Wireless power transmission demonstrated in Toronto

I was at the International Symposium on Solar Energy from Space this week in Toronto where scientists gathered to discuss the feasibility and challenges of establishing massive solar farms in space that beam energy back to Earth. For a quick overview of Day 1, you can read my story on the three-day conference in the Toronto Star. Anyway, one interesting thing I’ll point out is the live demonstration of power being transmitted across a 10-metre open space. Now, it wasn’t a lot of power, but it was enough to light up a cluster of red LED lights and to move a motorized object on wheels. The demonstration team was from Kobe University in Japan, and they were led by vice-dean of graduate engineering Nobuyuki Kaya. It was a neat demo, and all I can say — not being an engineer who lives and breathes this stuff — is that scientists in the room were impressed. Now, all they have to do is scale it up to 1 gigawatt of power travelling 36,000 kilometres via a 1o-kilometre wide beam that doesn’t fry birds or knock down planes. 🙂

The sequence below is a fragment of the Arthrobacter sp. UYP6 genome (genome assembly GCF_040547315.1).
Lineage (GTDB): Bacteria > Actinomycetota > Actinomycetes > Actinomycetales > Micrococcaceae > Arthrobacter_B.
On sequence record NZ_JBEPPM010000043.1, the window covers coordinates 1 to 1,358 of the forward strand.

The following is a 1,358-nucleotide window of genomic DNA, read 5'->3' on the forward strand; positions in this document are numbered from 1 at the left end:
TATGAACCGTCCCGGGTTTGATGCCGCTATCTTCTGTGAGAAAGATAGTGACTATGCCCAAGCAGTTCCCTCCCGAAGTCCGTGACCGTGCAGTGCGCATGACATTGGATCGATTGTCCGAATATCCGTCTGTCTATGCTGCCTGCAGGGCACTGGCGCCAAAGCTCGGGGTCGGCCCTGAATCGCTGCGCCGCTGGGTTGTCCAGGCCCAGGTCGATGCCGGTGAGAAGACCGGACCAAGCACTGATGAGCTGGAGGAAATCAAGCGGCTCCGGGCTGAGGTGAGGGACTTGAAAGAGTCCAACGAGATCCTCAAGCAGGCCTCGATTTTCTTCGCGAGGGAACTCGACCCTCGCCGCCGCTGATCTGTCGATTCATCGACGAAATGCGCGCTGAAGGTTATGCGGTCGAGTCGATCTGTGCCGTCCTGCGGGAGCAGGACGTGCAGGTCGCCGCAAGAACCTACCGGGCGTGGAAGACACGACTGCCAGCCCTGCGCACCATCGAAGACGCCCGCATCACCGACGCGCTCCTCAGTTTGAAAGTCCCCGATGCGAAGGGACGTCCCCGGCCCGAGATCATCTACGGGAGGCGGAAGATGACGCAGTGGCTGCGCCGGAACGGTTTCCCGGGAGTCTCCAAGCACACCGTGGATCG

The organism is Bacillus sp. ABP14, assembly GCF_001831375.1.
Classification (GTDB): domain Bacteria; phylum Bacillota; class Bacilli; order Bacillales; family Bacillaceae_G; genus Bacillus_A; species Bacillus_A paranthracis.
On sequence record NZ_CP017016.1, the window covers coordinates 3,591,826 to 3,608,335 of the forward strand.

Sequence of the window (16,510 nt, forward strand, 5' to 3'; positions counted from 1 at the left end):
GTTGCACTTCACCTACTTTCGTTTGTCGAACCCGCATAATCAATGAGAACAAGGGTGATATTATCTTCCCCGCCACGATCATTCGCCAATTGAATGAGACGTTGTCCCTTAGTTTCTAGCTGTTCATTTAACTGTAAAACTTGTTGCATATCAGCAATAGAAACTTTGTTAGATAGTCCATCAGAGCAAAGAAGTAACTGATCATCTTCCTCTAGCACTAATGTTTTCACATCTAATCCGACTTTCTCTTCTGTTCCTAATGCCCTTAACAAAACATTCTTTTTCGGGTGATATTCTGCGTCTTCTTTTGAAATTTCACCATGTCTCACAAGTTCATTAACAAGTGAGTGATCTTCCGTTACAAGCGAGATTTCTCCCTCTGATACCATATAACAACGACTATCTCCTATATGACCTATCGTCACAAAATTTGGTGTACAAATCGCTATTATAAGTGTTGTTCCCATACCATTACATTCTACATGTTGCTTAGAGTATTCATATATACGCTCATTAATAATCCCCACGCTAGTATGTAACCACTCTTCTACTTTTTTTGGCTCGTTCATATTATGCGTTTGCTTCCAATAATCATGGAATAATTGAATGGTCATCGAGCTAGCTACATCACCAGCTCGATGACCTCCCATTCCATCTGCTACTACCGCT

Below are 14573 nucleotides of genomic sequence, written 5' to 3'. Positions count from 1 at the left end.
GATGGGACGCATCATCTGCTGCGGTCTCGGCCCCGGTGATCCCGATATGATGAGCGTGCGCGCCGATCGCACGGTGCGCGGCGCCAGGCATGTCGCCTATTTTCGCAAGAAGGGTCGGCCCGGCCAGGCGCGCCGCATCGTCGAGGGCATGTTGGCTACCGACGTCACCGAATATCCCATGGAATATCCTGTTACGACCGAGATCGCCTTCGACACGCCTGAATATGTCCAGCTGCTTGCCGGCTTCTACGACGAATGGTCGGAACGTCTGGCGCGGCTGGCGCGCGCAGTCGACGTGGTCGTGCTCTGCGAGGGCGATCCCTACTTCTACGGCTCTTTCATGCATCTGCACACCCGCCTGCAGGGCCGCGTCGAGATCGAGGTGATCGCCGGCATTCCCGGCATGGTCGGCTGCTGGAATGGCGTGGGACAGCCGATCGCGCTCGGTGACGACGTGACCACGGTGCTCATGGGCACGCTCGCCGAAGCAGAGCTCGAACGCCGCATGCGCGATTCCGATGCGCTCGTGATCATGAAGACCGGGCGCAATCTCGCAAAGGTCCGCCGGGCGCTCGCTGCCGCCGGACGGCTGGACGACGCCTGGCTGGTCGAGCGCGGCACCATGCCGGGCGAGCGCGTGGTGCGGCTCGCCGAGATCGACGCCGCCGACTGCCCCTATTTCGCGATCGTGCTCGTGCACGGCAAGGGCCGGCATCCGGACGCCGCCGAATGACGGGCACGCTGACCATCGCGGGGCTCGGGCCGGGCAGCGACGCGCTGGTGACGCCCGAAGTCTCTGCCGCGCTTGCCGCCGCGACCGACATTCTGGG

Challenges aside, it was pretty cool to watch.

3 thoughts on “Wireless power transmission demonstrated in Toronto”

  1. Wasn’t this the plot to the Bond movie: Die Another Day. Except the space based solar station was used to destroy things rather than sustain them.

  2. Are there any theories as to what the potential damage would be if say birds or wildlife crossed into the beam or if a plane flew through it?

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